Travel will pick Up sooner, Tourism may Take some Time
As a country, we must open up for safe travel sooner rather than later. Travel, today, is an essential aspect of any society, any economy. Business and the economy require travel, whether by air, road or rail. When out of town, you need accommodation. The nation’s economy moves on wheels and these are your airlines and hotels. Even for a day out, you need to eat and look for some restaurant. In fact, both are essential services, just as much as hospitals. Travel must pick up immediately for the country’s economy to start calibrating any comeback. To my mind, tourism will take longer, anywhere from three to six months given our current situation. Even this may vary from one destination to another. State governments and city administrations can vie with each other in wooing travellers with safe and travel-friendly packages and programs, and NITI Aayog may consider a nation wide grading of cities, that are best performers for creating confidence among travellers.
Start Small, and ensure we don’t have any Regrets
My guess is that both airlines and hotels will be asked to open slowly rather than all at once. Which, indeed, they too would prefer, as demand is likely to remain weak, and boosting confidence in the travelling public may take some time. New protocols will demand a cautious approach – remember, there is no X-ray machine equivalent to clear you of COVID yet. The return to normalcy can be somewhat quickened if both hotels and airlines ensure and assure travellers they will make the customer strictly follow the new norms of behaviour. All such norms, or a new standard operating procedure, must be listed out and advertised – what is the new protocol in place, how likely violators are liable to be prosecuted, elements that must be emphasised and overseen by the government. Private sector security could be empowered to deal with such situations. Any violations based on such entitled attitudes as “Do you know me?” or “Do you know who’s son I am?” must be booked in the first instance and made an example of. Typically, my understanding is that to begin with, in weeks one and two post the opening, you will see a small return to travel, all to do with serious work of whatever nature it be. These would most probably be short duration trips.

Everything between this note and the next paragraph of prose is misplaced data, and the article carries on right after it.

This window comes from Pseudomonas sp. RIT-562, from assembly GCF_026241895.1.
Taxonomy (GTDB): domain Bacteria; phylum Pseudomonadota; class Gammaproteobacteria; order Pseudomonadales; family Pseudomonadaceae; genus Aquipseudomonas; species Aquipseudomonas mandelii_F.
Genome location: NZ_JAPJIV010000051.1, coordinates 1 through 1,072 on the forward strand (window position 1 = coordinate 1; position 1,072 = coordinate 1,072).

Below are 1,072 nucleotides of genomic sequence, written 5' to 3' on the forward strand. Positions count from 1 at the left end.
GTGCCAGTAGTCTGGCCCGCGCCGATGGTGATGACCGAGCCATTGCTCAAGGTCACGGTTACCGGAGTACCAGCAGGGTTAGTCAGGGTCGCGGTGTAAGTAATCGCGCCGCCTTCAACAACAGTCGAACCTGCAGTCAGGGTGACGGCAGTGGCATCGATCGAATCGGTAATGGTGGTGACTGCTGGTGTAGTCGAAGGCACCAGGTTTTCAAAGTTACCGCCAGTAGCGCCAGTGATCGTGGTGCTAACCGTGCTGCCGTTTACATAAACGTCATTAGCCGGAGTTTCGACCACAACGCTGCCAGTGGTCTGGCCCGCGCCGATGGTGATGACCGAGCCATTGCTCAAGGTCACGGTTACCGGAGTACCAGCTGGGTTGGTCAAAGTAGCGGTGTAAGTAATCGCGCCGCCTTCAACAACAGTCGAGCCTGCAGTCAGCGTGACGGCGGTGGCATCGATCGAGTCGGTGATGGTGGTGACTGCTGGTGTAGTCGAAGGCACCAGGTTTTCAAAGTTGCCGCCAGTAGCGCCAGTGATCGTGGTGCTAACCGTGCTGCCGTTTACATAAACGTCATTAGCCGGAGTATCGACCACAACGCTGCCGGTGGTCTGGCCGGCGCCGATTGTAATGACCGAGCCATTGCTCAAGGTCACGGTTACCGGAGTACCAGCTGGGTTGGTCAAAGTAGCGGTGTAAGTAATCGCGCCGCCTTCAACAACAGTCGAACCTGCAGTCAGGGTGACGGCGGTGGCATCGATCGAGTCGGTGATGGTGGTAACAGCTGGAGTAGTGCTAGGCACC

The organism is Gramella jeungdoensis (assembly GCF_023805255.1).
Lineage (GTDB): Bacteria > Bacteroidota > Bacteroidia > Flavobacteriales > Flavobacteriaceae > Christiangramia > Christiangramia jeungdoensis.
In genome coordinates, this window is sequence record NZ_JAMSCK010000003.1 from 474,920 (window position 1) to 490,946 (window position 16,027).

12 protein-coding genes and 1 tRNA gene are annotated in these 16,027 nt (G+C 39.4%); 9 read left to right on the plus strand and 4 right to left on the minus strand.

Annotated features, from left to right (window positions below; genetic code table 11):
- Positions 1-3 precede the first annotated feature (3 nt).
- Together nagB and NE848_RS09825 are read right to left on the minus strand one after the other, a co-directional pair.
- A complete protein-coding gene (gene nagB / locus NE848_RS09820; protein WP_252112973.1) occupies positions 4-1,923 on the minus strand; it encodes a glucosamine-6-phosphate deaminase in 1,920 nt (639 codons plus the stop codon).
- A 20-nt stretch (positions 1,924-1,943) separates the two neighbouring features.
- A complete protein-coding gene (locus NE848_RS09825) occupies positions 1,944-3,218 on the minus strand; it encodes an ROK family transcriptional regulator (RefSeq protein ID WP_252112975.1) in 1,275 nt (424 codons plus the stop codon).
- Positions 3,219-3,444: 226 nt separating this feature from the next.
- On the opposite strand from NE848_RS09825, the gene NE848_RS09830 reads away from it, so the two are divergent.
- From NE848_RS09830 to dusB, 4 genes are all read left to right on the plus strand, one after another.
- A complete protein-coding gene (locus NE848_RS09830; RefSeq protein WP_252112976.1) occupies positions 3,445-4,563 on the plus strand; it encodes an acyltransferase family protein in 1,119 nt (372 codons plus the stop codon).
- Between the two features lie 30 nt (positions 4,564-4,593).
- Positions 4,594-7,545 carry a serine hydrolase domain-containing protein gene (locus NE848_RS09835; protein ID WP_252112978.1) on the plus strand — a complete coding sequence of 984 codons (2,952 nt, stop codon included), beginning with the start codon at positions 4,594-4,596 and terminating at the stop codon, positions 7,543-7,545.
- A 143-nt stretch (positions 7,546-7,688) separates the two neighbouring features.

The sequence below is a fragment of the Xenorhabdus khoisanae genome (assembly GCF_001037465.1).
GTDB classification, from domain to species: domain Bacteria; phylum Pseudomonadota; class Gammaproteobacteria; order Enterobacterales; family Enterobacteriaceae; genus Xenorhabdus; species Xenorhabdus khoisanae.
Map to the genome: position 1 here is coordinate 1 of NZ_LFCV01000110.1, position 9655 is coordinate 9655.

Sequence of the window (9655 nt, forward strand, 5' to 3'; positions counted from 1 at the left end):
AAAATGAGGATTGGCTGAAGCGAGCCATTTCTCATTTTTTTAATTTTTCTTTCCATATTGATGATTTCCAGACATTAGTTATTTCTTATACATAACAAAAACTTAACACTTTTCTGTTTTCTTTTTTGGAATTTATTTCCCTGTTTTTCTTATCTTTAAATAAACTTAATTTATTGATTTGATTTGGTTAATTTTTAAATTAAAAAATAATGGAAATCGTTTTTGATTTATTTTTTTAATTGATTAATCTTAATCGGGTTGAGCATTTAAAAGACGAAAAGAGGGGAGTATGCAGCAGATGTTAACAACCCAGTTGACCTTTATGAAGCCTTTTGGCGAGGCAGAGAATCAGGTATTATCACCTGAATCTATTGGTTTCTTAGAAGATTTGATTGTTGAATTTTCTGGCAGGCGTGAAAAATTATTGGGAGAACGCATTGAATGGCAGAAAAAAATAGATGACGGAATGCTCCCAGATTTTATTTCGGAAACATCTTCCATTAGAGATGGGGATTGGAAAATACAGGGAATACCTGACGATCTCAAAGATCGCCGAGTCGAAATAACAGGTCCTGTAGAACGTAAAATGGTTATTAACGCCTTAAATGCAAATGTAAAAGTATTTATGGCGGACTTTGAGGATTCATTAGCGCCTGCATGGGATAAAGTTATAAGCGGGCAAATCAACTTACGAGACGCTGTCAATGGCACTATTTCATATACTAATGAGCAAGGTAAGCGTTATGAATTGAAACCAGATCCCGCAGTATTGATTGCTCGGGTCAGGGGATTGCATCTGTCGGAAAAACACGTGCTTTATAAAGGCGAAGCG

The immediate Future for Meetings and Restaurants